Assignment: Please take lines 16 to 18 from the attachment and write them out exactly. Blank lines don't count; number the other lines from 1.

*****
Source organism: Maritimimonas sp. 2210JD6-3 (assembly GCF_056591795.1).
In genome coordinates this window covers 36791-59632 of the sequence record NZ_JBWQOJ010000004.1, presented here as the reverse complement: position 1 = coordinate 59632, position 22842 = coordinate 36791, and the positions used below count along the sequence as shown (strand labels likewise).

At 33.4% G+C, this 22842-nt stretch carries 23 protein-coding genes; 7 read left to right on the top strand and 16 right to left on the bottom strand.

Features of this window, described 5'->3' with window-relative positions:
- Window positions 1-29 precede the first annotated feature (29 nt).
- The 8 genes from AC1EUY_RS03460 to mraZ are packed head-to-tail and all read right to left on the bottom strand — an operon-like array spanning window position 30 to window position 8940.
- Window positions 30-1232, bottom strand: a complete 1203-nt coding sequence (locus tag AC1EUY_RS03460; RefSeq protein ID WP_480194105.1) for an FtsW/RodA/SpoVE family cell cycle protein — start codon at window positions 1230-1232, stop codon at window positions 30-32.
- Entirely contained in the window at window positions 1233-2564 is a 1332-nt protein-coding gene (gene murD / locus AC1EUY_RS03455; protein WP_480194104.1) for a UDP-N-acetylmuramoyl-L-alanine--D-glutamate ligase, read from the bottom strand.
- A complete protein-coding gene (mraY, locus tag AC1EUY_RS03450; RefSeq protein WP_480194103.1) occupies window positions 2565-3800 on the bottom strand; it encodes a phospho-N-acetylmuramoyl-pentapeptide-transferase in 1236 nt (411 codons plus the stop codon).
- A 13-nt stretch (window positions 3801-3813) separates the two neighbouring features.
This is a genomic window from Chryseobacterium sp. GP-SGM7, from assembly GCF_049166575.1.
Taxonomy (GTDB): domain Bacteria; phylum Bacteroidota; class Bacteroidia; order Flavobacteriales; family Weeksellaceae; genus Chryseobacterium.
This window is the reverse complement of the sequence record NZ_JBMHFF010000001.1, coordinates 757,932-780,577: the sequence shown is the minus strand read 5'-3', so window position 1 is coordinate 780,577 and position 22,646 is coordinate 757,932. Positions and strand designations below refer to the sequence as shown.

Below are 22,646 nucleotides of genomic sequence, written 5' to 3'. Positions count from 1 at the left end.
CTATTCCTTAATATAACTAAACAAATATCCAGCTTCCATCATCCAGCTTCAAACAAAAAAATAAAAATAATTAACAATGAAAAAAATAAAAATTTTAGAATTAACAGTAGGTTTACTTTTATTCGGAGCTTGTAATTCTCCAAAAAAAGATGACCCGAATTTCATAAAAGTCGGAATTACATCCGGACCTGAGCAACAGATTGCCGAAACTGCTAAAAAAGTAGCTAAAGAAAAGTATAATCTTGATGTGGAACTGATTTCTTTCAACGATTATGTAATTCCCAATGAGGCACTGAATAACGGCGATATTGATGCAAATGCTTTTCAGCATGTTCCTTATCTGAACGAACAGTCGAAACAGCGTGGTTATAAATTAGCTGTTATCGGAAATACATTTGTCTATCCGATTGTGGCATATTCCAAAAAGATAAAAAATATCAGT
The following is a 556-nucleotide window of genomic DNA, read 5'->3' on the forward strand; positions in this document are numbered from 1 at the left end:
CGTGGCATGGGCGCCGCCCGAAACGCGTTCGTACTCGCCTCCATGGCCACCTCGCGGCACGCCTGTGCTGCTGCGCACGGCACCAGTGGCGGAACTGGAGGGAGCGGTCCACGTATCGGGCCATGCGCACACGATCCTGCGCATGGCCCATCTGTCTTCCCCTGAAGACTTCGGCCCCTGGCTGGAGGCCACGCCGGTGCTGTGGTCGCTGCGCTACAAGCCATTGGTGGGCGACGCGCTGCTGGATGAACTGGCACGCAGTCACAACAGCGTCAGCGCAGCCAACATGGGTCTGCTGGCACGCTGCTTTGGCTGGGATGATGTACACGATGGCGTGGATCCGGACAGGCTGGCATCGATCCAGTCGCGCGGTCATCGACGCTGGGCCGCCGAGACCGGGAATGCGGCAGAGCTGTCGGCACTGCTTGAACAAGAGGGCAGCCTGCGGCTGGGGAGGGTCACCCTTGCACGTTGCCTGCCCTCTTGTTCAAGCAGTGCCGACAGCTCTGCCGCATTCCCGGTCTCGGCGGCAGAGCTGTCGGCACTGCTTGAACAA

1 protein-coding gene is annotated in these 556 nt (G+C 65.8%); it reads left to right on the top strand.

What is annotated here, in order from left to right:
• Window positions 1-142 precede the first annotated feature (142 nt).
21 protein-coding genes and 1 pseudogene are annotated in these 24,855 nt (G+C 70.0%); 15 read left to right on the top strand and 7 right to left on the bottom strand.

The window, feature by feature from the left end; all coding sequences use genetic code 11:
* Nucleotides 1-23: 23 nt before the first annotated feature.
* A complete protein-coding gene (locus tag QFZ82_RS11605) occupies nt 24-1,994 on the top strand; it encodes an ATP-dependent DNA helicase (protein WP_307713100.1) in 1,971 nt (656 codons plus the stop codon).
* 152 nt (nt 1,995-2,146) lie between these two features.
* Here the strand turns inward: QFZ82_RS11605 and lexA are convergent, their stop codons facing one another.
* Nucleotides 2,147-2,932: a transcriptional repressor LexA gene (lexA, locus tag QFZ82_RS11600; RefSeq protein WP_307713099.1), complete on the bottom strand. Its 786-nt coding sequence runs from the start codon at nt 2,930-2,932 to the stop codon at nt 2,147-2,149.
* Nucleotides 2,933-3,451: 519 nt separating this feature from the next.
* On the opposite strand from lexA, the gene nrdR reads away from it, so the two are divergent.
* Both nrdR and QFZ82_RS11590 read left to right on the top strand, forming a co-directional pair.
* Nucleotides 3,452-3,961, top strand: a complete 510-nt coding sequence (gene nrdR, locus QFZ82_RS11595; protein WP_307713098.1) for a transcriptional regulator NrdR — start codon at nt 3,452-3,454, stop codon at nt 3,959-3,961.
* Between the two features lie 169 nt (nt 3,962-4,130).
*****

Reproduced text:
The following is a 556-nucleotide window of genomic DNA, read 5'->3' on the forward strand; positions in this document are numbered from 1 at the left end:
CGTGGCATGGGCGCCGCCCGAAACGCGTTCGTACTCGCCTCCATGGCCACCTCGCGGCACGCCTGTGCTGCTGCGCACGGCACCAGTGGCGGAACTGGAGGGAGCGGTCCACGTATCGGGCCATGCGCACACGATCCTGCGCATGGCCCATCTGTCTTCCCCTGAAGACTTCGGCCCCTGGCTGGAGGCCACGCCGGTGCTGTGGTCGCTGCGCTACAAGCCATTGGTGGGCGACGCGCTGCTGGATGAACTGGCACGCAGTCACAACAGCGTCAGCGCAGCCAACATGGGTCTGCTGGCACGCTGCTTTGGCTGGGATGATGTACACGATGGCGTGGATCCGGACAGGCTGGCATCGATCCAGTCGCGCGGTCATCGACGCTGGGCCGCCGAGACCGGGAATGCGGCAGAGCTGTCGGCACTGCTTGAACAAGAGGGCAGCCTGCGGCTGGGGAGGGTCACCCTTGCACGTTGCCTGCCCTCTTGTTCAAGCAGTGCCGACAGCTCTGCCGCATTCCCGGTCTCGGCGGCAGAGCTGTCGGCACTGCTTGAACAA

1 protein-coding gene is annotated in these 556 nt (G+C 65.8%); it reads left to right on the top strand.